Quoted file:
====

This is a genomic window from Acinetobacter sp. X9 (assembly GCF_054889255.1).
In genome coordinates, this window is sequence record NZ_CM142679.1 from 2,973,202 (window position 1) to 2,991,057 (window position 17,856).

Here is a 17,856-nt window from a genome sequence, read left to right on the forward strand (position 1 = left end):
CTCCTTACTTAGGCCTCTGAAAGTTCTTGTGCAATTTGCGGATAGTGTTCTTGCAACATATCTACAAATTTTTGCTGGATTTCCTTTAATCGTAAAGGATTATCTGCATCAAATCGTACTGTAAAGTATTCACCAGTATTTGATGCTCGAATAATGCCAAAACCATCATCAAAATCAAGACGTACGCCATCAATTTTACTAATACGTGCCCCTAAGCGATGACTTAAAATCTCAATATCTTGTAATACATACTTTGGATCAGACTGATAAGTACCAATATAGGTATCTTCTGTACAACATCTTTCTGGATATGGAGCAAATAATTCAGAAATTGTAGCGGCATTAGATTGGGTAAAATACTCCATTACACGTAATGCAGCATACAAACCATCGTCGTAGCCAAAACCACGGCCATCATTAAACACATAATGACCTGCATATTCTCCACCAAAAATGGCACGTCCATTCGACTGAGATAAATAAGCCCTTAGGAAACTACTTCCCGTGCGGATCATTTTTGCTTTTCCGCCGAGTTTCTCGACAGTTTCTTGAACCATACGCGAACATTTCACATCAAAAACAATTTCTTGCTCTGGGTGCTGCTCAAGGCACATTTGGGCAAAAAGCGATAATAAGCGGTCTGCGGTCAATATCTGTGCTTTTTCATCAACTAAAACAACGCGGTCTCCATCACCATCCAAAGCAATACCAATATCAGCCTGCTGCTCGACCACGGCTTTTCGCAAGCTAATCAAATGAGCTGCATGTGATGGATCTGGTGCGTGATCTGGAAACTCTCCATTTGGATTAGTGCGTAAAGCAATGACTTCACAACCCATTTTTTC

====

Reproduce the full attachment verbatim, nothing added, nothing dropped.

This is a genomic window from Acinetobacter sp. X9 (assembly GCF_054889255.1).
In genome coordinates, this window is sequence record NZ_CM142679.1 from 2,973,202 (window position 1) to 2,991,057 (window position 17,856).

Here is a 17,856-nt window from a genome sequence, read left to right on the forward strand (position 1 = left end):
CTCCTTACTTAGGCCTCTGAAAGTTCTTGTGCAATTTGCGGATAGTGTTCTTGCAACATATCTACAAATTTTTGCTGGATTTCCTTTAATCGTAAAGGATTATCTGCATCAAATCGTACTGTAAAGTATTCACCAGTATTTGATGCTCGAATAATGCCAAAACCATCATCAAAATCAAGACGTACGCCATCAATTTTACTAATACGTGCCCCTAAGCGATGACTTAAAATCTCAATATCTTGTAATACATACTTTGGATCAGACTGATAAGTACCAATATAGGTATCTTCTGTACAACATCTTTCTGGATATGGAGCAAATAATTCAGAAATTGTAGCGGCATTAGATTGGGTAAAATACTCCATTACACGTAATGCAGCATACAAACCATCGTCGTAGCCAAAACCACGGCCATCATTAAACACATAATGACCTGCATATTCTCCACCAAAAATGGCACGTCCATTCGACTGAGATAAATAAGCCCTTAGGAAACTACTTCCCGTGCGGATCATTTTTGCTTTTCCGCCGAGTTTCTCGACAGTTTCTTGAACCATACGCGAACATTTCACATCAAAAACAATTTCTTGCTCTGGGTGCTGCTCAAGGCACATTTGGGCAAAAAGCGATAATAAGCGGTCTGCGGTCAATATCTGTGCTTTTTCATCAACTAAAACAACGCGGTCTCCATCACCATCCAAAGCAATACCAATATCAGCCTGCTGCTCGACCACGGCTTTTCGCAAGCTAATCAAATGAGCTGCATGTGATGGATCTGGTGCGTGATCTGGAAACTCTCCATTTGGATTAGTGCGTAAAGCAATGACTTCACAACCCATTTTTTC